Stop stringing so fast

Stop stringing so fast

You’re doing more harm than good.

A lot of people talk about how fast they string rackets.

Pros need their racket fast - but they only play with those strings for 5 games.

Regular tennis players like us play on the same string for weeks, or months.

When I started fixing cars as a teenager, I would take hours to change the oil in my car. I never understood how a shop could claim to do it 10 minutes - or how they could do it correctly. 

I would lay on the concrete driveway, patiently waiting, watching every last drop come out. Tilting and rocking the car, finding that perfect angle, getting all those impurities sitting at the bottom of the oil pan. 

I knew I would have an advantage.

Around here, we like to talk about how slow we string rackets, and here's why you should too.

KEEP IT CLEAN

There are a lot of clay courts around here, and a lot of that clay ends up in the grommets.

Cleaning the racket doesn’t just make it look nicer, but it reduces friction causing dirt and debris from damaging or nicking the new string.

This is especially important when stringing natural gut or multifilament strings.

Cleaning the racket ahead of time will reduce cross contamination of dirt and oils to your machine and hands, too.

FEED SLOWLY

You feed a string through a racket 35-40 times during the stringing process.

The faster you do it, the more friction you cause.

This friction leads to friction burn, and prematurely wears the string surface before it even sees a tennis ball.

"Poly is more fragile than multifilament strings, to a stringer."

Going fast also increases kinking and twisting.

And this isn't natural gut we're talking about. Despite its durable reputation, poly needs to be handled gently during the stringing process.

Poly is more fragile than multifilament strings, to a stringer. Multi and gut are composed of stretchy, resilient twisted fibers that spring back to life.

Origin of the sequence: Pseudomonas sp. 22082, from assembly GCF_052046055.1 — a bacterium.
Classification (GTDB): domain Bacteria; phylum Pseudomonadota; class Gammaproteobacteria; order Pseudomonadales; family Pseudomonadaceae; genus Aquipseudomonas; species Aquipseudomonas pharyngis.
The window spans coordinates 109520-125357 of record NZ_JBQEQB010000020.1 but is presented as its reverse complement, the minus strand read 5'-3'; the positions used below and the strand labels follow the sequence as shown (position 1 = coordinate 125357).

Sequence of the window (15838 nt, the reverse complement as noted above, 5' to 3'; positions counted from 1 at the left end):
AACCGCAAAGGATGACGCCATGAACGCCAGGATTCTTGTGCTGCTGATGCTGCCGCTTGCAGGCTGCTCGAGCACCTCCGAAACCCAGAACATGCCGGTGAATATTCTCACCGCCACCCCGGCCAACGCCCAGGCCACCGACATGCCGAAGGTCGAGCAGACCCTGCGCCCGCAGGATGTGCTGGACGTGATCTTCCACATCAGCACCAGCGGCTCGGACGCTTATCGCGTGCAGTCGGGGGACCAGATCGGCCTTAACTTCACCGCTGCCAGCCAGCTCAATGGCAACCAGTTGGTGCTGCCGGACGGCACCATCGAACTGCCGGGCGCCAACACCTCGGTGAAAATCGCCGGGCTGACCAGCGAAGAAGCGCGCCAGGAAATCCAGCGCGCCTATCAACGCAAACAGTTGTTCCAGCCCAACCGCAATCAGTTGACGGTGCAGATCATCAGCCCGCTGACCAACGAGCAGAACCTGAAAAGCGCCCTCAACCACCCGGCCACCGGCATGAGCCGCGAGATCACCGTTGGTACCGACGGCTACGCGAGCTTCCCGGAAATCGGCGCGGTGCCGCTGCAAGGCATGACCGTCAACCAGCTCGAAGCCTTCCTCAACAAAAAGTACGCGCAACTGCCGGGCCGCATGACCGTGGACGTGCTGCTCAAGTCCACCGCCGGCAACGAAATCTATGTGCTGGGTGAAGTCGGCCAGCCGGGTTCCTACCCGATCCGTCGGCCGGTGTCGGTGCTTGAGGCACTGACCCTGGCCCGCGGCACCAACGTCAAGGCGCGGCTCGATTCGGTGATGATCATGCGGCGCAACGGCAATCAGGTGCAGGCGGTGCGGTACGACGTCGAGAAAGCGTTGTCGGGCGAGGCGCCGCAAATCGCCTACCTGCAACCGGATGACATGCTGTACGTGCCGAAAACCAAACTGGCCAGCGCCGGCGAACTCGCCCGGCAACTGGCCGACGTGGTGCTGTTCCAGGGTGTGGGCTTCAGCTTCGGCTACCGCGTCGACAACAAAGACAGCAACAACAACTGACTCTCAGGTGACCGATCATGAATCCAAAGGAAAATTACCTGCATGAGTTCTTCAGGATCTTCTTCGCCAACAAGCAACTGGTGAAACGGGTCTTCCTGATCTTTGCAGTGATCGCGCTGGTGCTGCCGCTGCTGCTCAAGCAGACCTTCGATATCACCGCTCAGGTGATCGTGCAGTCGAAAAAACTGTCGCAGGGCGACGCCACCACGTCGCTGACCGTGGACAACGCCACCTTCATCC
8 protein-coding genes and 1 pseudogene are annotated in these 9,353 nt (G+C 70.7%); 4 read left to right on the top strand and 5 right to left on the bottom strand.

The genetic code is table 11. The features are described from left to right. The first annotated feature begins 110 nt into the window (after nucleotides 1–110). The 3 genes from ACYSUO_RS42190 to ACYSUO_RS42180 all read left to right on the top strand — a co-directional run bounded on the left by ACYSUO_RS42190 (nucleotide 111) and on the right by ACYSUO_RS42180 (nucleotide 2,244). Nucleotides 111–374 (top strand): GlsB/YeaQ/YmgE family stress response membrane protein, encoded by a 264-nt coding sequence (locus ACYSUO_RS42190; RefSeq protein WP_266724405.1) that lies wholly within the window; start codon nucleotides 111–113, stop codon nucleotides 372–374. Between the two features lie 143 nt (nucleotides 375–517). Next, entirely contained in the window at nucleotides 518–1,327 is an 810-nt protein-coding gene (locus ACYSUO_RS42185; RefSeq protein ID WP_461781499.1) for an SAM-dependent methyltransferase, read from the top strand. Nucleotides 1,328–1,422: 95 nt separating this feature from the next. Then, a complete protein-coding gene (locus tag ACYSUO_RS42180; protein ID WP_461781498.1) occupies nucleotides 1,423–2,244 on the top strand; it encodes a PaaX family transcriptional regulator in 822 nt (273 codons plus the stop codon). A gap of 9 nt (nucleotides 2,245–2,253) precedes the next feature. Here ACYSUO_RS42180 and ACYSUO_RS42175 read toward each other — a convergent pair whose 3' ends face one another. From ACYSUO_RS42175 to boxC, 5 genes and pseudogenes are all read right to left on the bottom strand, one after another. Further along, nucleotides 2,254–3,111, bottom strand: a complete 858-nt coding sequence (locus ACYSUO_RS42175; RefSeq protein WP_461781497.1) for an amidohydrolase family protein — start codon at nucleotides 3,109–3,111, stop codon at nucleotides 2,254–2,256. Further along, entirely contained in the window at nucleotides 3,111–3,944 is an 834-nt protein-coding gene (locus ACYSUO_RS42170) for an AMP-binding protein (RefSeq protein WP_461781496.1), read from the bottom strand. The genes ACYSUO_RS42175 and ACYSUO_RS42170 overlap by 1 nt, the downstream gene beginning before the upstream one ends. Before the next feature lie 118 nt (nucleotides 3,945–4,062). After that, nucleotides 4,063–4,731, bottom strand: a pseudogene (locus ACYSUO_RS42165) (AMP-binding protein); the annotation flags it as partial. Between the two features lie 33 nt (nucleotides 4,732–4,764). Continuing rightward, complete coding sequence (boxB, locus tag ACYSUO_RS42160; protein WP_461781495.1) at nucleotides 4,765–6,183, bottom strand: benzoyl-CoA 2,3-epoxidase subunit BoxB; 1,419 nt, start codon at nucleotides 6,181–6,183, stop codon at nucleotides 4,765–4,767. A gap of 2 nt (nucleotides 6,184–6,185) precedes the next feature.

Once poly is kinked, that section is permanently damaged, reducing the comfort duration of the string.

You can soften a shaped or square edge by yanking around a corner. You can dent and kink the string.

So pull it through. Just do it nice and easy.

PULLING TENSION

I cringe if someone pulls tension too fast. It’s like a piece of me dies inside.

No, the poly string won’t break - that’s not the issue.

"For poly strings, you only have one shot to get it right."

For poly strings, you only have one shot to get it right. 

If you tension too quickly, you permanently sacrifice the comfort and stretching abilities of the string.

If you pull tension too quickly, you can also overshoot the tension set on the machine.

WAIT TO CLAMP

After you’ve pulled your tension slowly, don’t just clamp right away.

Pause for a moment - it’s not ready yet.

Pausing before clamping allows the string to equalize over the run you just tensioned, and let’s the poly chains settle into a nicely aligned place before you rudely interrupt it.

Once the string has had a few seconds to breathe, now you're good to go.

Yes, patience is required, but you have to understand tennis is all about finding those micro advantages.

So, how fast do we string a racket?

As long as it takes, to do it right.

-Rob


2 comments


  • Vacation Rob

    Michael, a lot of people swear by it and I think it can improve tension maintenance. Could probably help in this hot weather too when I find strings getting super powerful all of a sudden. I don’t personally do it because I restring so often, but maybe I should try next time on a setup that I’m planning on leaving in for a bit – thank you for the suggestion.


  • Michael

    Do you or would you consider pre-stretching polyester strings. A friend of mine gets it done, I thought it was a weird thing to do, but I tried it out and its not bad, especially if you string at low tensions. 🎾


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